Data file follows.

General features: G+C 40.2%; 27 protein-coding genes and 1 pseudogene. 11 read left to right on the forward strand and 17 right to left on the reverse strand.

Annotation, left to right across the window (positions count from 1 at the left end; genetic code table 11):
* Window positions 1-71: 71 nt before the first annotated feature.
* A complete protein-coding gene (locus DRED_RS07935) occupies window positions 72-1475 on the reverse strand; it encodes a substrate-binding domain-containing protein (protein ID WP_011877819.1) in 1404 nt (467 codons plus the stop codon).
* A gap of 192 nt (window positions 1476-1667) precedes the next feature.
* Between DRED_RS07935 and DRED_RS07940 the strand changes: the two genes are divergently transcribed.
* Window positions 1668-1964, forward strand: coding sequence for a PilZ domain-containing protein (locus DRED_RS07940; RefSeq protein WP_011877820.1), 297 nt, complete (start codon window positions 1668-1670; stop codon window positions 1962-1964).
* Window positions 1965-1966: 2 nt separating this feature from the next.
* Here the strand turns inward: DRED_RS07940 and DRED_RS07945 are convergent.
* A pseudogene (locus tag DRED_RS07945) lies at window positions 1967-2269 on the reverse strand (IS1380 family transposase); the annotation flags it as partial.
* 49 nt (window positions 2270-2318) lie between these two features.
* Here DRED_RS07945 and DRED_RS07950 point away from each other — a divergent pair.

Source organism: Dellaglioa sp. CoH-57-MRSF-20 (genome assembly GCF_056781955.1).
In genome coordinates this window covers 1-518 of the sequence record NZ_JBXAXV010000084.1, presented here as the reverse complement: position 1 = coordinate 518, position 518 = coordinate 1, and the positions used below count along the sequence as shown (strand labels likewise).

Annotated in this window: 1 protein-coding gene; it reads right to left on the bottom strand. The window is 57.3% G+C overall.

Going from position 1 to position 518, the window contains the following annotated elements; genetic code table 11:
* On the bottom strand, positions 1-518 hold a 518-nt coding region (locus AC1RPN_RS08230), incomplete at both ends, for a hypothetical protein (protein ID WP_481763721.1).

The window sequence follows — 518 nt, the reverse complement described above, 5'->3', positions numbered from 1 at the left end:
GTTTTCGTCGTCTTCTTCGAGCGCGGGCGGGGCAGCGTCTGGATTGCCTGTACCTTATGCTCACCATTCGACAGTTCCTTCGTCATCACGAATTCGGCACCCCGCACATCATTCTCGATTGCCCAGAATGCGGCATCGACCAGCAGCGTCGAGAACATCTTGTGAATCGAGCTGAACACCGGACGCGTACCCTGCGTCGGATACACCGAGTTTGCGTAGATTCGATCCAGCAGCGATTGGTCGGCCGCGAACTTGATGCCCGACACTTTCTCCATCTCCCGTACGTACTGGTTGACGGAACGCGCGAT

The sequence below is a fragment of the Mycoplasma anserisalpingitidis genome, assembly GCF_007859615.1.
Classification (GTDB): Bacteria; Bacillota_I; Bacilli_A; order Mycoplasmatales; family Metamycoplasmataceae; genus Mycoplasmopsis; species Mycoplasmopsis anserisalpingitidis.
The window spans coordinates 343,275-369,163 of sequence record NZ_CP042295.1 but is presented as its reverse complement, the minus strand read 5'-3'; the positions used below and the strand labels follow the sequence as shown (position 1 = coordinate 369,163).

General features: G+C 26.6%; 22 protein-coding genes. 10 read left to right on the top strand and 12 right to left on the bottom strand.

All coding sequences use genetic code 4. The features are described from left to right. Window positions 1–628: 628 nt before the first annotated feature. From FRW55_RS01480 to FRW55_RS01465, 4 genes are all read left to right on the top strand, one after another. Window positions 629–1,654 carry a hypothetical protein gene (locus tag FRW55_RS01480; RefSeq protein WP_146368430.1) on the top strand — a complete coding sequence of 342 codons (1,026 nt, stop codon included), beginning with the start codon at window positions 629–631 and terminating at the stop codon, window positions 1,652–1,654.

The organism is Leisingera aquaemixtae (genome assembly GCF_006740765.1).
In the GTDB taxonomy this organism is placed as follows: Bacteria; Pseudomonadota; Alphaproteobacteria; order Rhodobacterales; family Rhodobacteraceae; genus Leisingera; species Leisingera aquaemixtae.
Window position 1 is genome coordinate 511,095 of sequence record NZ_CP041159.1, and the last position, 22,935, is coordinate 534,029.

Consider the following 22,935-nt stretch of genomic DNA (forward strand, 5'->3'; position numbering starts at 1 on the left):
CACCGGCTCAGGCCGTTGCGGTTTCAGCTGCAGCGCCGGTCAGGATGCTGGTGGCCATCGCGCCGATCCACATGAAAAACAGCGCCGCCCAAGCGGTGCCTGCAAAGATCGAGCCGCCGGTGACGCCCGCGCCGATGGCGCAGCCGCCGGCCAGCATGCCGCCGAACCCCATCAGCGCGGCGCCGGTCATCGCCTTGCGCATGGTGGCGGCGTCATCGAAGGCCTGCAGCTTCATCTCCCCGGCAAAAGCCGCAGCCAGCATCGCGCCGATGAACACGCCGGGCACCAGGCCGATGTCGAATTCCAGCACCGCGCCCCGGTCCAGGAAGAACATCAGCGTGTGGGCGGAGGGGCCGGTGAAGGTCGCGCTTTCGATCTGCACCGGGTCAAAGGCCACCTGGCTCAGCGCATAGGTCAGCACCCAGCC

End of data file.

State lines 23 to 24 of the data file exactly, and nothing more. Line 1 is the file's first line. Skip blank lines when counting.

General features: G+C 26.6%; 22 protein-coding genes. 10 read left to right on the top strand and 12 right to left on the bottom strand.

All coding sequences use genetic code 4. The features are described from left to right. Window positions 1–628: 628 nt before the first annotated feature. From FRW55_RS01480 to FRW55_RS01465, 4 genes are all read left to right on the top strand, one after another. Window positions 629–1,654 carry a hypothetical protein gene (locus tag FRW55_RS01480; RefSeq protein WP_146368430.1) on the top strand — a complete coding sequence of 342 codons (1,026 nt, stop codon included), beginning with the start codon at window positions 629–631 and terminating at the stop codon, window positions 1,652–1,654.